Review: Adam Winn – “Adam Winn EP”
Without even knowing Adam Winn hails from a town with a population less than 20,000, it’d be easy to tell that this is an artist hailing from a humble, rural area. The music found on his self-titled debut EP has that calming, serene sense to it, and makes for a great introduction with a package of well-written, beautifully sung, and precisely played tunes.
The Fort St. John, British Columbia native fully embraces his folky side in this handful of peaceful, well-constructed songs. It’s evident that Winn is a natural singer-songwriter, noticeable in his ability to play acoustic guitar and bass while singing tunes he’s written himself. On Adam Winn EP, he introduces himself as a well-polished musician without coming off as too perfect. There’s a lot to resonate with here, including a distinct humble nature, relatable subject matter, and a result that would find equal opportunities for airplay at a coffee shop or a camping trip.
Opener “Creston” keeps the same simple melody from beginning to end, and the nearly six-minute song acts as the perfect intro to Winn’s oeuvre. Over the next almost half hour, Adam Winn establishes his brand as an acoustic-meets-contemporary musician who values precision as much as he does heartfelt sentiment. Winn’s voice has the perfect tone for this type of music, properly singing with passion and emphasis without overdoing it. On certain moments, his vocal moves into a more emotive place with the odd upper register wail or croon.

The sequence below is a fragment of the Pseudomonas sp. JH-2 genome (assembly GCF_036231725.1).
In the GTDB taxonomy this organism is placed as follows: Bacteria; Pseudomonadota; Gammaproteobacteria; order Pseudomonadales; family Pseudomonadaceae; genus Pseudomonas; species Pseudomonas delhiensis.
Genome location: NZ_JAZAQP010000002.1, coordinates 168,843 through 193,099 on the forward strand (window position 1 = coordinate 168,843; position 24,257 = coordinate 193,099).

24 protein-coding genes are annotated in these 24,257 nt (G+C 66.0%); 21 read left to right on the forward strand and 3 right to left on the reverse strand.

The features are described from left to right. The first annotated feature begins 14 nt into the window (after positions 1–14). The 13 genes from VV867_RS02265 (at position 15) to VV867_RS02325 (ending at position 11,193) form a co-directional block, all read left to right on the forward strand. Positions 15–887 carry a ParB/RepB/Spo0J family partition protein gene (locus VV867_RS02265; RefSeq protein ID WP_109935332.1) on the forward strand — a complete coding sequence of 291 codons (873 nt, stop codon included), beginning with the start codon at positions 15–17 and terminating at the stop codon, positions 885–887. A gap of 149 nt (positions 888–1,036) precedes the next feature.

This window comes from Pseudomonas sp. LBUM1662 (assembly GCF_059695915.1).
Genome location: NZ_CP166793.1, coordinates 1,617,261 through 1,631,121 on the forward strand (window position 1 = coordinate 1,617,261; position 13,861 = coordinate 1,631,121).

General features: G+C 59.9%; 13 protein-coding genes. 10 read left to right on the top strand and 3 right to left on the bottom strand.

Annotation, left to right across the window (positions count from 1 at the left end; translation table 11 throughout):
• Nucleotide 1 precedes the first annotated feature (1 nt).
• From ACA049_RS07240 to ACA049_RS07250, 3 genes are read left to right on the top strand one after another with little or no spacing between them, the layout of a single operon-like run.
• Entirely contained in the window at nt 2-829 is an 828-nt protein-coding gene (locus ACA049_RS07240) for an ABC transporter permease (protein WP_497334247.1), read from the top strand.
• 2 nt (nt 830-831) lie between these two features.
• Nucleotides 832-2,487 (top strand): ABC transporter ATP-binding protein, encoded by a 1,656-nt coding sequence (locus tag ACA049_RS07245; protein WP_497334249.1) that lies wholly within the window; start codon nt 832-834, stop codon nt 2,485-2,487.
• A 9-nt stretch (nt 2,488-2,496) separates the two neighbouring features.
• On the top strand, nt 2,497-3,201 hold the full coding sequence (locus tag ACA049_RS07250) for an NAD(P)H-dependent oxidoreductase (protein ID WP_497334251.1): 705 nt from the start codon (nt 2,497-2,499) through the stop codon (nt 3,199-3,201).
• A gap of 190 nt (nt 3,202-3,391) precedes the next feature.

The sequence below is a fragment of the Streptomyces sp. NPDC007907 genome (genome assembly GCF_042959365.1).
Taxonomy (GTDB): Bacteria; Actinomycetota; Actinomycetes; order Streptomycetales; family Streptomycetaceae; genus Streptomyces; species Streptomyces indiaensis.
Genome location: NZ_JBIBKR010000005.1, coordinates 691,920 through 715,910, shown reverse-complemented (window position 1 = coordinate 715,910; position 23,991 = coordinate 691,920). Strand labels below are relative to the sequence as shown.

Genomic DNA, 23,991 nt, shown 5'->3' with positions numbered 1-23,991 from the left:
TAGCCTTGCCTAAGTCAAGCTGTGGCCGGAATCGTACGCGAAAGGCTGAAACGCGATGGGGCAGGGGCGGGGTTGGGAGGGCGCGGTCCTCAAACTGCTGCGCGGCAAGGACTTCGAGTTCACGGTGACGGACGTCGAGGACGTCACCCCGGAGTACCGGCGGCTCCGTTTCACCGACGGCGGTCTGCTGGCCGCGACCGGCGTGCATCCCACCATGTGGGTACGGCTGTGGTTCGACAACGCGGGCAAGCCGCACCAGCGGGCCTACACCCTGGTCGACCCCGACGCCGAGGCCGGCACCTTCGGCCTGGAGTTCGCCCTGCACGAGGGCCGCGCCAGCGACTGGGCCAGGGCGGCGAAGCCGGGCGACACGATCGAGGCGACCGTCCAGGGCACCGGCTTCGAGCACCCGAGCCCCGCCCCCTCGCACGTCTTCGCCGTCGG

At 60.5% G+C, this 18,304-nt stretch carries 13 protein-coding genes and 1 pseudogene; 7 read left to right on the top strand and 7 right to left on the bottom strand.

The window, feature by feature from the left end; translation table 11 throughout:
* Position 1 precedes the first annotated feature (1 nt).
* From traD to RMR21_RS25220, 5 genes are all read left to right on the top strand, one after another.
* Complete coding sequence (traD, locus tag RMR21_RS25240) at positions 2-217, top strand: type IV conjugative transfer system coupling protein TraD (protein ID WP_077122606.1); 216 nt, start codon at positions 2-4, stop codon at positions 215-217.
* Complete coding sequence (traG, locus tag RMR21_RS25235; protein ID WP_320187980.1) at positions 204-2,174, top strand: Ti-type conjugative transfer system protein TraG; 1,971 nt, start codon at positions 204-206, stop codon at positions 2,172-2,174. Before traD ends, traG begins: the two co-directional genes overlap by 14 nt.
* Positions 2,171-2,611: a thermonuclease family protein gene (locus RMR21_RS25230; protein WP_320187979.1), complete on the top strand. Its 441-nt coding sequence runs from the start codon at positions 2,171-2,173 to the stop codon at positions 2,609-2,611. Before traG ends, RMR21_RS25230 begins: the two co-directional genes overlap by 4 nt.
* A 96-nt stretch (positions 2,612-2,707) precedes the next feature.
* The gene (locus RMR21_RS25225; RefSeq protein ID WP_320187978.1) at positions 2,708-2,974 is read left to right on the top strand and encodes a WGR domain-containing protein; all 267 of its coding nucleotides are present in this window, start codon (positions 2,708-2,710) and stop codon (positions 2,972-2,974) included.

Lyrically, Winn has some footing to find. A few of his couplets seem to exist primarily for the sake of finding a rhyme, but this is a minor issue. Overall, the subject matter and general emotive quality of this music is an accurate representation of lovelorn feelings, life in the shadows of the country, and what it’s like to feel regret and passion.
The best track of the bunch “Better Friend” finds Winn in a miserable spot, full of remorse and looking back wishing he had done things differently in a relationship situation. We’ve all been there, but somehow Winn manages to make such a familiar situation feel both empathetic and yet refreshing. Later, closer “Always You” finds Winn in the slowest, most delicate we hear from him on the whole album, accompanied only by a sole, slow acoustic guitar. “I’m here to be with you / No more waiting, no more hiding / this day we are one,” he sings. Again, we feel the pain and yearning he’s singing about, but in his heartfelt vocal, we hear the familiar and the new combining forces.
The Adam Winn EP is a hell of a debut, full of quality over quantity. It’s over almost as soon as it starts, but it definitely leaves the listener wanting more. And that’s a great spot to leave things off.